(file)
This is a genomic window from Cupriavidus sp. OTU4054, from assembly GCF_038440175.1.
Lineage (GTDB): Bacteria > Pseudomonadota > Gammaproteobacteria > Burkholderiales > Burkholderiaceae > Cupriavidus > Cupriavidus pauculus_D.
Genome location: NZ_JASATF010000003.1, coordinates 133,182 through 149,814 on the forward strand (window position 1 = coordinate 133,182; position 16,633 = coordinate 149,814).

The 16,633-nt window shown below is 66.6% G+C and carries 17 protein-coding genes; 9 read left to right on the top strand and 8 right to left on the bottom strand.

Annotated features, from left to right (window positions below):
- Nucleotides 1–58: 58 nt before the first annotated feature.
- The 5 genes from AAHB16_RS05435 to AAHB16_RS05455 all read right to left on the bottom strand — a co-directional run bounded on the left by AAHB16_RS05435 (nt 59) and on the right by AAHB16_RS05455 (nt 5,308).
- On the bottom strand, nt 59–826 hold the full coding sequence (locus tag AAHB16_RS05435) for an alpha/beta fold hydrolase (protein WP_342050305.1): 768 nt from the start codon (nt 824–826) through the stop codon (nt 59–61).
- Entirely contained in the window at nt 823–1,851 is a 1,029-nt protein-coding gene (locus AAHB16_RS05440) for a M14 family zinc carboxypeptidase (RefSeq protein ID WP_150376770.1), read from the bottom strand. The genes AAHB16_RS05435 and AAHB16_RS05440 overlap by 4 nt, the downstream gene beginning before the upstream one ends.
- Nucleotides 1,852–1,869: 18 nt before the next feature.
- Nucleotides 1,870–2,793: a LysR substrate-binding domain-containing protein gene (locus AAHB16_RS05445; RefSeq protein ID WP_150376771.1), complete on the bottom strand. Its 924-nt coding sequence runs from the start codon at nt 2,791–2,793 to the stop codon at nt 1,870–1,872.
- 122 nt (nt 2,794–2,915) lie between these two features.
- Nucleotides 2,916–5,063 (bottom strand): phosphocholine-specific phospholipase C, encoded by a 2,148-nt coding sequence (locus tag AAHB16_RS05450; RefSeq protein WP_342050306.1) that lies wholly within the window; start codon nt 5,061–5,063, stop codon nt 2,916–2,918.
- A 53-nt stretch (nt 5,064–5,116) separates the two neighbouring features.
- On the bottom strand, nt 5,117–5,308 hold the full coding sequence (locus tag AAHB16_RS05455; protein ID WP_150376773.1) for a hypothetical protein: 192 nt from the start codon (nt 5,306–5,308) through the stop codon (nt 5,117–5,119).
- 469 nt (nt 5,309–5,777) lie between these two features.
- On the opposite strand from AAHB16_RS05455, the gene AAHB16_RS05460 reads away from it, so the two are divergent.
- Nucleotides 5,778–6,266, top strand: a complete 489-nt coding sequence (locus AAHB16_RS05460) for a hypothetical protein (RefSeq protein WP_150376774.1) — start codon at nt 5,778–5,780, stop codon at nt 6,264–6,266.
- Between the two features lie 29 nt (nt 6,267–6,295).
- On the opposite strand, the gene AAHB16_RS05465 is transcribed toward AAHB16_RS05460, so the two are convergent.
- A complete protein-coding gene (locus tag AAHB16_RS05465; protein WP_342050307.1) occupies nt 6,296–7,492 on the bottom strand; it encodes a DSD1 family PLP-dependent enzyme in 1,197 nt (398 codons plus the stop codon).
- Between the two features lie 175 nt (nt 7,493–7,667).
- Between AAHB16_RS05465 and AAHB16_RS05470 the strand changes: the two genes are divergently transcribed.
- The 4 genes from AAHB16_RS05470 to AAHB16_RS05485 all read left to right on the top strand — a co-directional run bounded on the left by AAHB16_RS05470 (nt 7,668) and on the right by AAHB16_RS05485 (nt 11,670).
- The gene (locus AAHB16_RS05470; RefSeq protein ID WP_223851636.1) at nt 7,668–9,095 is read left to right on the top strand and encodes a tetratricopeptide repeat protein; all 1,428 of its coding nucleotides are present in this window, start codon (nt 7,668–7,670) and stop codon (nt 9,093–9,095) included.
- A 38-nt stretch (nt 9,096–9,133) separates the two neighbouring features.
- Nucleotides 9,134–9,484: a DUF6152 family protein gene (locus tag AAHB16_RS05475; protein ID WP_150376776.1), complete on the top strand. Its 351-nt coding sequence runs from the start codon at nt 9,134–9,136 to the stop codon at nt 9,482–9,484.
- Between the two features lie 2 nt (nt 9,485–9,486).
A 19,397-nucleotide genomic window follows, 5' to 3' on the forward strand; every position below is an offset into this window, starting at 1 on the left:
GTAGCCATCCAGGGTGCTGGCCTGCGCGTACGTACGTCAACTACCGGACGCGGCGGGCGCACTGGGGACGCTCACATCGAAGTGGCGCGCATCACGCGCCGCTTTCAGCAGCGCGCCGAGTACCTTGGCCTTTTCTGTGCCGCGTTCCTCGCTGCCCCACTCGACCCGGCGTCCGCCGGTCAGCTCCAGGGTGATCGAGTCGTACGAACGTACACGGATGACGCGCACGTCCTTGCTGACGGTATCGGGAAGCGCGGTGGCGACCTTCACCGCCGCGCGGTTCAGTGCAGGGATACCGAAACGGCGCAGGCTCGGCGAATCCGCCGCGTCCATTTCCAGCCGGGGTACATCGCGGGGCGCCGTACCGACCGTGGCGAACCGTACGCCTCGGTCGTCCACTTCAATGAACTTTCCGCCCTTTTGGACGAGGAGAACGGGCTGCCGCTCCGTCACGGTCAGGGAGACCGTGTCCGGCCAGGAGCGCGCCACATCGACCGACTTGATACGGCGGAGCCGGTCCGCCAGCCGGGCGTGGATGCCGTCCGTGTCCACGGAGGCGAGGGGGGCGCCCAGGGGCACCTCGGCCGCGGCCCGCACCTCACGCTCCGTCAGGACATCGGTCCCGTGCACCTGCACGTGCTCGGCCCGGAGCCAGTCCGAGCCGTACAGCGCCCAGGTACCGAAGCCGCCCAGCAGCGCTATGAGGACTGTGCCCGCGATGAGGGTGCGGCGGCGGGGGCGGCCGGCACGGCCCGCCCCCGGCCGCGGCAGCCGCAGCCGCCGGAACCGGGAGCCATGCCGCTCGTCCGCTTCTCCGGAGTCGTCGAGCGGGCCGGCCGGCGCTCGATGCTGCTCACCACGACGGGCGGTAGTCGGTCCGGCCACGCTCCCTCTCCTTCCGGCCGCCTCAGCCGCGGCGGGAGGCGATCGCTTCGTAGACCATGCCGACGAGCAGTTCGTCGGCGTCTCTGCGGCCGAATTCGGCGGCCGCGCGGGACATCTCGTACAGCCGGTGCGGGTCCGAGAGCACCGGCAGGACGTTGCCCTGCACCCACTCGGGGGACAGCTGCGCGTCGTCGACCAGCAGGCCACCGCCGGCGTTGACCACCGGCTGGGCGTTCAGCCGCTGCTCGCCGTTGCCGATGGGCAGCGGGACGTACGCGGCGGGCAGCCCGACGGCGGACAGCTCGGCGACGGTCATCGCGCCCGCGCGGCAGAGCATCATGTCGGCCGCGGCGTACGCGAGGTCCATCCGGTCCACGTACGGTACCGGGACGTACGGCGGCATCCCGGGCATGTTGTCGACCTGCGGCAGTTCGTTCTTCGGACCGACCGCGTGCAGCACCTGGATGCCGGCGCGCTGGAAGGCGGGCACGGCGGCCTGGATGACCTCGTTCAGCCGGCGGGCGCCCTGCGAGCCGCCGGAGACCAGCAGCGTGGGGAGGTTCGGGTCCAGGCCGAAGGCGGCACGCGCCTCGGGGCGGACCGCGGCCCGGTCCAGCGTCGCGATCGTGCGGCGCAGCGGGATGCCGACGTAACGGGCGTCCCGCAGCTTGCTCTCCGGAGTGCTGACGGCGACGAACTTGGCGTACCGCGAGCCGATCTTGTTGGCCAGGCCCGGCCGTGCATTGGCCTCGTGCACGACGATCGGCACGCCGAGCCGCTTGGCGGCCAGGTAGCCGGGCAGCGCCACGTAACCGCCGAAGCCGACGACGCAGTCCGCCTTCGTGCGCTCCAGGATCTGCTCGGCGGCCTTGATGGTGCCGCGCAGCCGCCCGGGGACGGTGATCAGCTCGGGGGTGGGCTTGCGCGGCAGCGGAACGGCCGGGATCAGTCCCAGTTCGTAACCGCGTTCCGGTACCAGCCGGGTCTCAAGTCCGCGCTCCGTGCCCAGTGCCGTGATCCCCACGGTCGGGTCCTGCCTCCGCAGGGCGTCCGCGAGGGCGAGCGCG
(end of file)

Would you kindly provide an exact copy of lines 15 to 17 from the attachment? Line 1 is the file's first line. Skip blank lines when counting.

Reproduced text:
- On the bottom strand, nt 5,117–5,308 hold the full coding sequence (locus tag AAHB16_RS05455; protein ID WP_150376773.1) for a hypothetical protein: 192 nt from the start codon (nt 5,306–5,308) through the stop codon (nt 5,117–5,119).
- 469 nt (nt 5,309–5,777) lie between these two features.
- On the opposite strand from AAHB16_RS05455, the gene AAHB16_RS05460 reads away from it, so the two are divergent.